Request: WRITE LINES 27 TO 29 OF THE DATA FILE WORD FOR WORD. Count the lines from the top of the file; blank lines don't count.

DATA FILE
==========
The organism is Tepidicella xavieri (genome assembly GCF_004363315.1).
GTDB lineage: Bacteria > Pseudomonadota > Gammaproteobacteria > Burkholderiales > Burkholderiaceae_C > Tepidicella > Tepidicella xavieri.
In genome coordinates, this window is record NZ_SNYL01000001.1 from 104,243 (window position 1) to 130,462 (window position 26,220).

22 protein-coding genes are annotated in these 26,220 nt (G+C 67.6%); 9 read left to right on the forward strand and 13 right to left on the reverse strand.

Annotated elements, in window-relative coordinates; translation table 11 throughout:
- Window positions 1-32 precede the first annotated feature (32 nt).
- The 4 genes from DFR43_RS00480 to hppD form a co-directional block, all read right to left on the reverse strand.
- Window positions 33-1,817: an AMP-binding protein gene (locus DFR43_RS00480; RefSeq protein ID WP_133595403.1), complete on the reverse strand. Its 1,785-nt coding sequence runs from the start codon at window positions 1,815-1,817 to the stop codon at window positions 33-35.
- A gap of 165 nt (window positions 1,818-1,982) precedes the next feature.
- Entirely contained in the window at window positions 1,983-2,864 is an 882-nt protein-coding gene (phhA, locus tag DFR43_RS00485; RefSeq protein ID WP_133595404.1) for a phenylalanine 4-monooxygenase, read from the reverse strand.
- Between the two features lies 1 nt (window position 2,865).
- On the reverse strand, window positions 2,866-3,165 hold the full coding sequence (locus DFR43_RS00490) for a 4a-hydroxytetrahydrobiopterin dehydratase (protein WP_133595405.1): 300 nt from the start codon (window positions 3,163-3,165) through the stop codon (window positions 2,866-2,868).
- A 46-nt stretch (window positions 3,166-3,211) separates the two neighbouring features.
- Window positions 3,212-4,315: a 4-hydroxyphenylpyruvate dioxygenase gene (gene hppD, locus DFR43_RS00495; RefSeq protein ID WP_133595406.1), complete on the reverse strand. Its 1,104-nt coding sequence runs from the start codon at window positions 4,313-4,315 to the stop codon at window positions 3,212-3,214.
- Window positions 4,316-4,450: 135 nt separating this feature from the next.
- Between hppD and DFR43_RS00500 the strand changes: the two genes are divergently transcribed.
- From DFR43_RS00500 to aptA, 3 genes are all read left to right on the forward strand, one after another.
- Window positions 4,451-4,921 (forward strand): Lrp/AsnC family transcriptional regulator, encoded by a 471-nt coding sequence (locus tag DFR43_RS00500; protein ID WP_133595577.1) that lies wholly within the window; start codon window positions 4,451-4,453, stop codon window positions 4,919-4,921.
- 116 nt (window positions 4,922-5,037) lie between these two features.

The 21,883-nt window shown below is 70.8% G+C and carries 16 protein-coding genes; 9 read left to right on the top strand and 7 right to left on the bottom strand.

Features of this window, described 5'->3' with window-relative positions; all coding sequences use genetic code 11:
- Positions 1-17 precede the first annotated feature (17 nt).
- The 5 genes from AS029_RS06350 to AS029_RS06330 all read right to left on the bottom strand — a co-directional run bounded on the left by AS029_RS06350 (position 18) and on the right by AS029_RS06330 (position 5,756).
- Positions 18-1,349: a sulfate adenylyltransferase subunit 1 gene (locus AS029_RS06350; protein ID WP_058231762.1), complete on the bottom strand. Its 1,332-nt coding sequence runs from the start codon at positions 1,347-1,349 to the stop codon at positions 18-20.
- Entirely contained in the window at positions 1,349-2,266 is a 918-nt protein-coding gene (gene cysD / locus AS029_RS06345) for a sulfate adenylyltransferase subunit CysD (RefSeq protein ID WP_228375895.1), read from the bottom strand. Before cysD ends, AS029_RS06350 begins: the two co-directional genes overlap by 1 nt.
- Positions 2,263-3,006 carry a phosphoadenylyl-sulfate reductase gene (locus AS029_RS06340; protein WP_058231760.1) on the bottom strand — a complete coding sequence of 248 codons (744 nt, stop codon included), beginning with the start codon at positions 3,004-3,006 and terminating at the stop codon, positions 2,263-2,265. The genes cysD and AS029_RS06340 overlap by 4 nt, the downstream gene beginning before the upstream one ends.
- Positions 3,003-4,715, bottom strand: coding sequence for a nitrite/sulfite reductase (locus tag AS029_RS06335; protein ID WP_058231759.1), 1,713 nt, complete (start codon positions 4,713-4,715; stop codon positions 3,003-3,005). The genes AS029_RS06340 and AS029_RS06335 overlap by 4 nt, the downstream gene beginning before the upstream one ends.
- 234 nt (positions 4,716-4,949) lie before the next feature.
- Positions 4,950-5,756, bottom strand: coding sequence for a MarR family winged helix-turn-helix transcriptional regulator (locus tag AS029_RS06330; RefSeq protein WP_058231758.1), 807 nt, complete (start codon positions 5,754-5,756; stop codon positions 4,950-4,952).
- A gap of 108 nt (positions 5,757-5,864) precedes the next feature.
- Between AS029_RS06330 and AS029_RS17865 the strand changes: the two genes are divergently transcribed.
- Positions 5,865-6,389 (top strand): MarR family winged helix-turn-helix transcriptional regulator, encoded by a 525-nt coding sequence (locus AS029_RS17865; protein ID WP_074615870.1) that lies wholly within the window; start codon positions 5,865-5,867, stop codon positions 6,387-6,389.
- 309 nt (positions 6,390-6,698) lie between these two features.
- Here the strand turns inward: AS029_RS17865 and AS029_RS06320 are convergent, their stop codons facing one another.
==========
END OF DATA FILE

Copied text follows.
- Positions 3,003-4,715, bottom strand: coding sequence for a nitrite/sulfite reductase (locus tag AS029_RS06335; protein ID WP_058231759.1), 1,713 nt, complete (start codon positions 4,713-4,715; stop codon positions 3,003-3,005). The genes AS029_RS06340 and AS029_RS06335 overlap by 4 nt, the downstream gene beginning before the upstream one ends.
- 234 nt (positions 4,716-4,949) lie before the next feature.
- Positions 4,950-5,756, bottom strand: coding sequence for a MarR family winged helix-turn-helix transcriptional regulator (locus tag AS029_RS06330; RefSeq protein WP_058231758.1), 807 nt, complete (start codon positions 5,754-5,756; stop codon positions 4,950-4,952).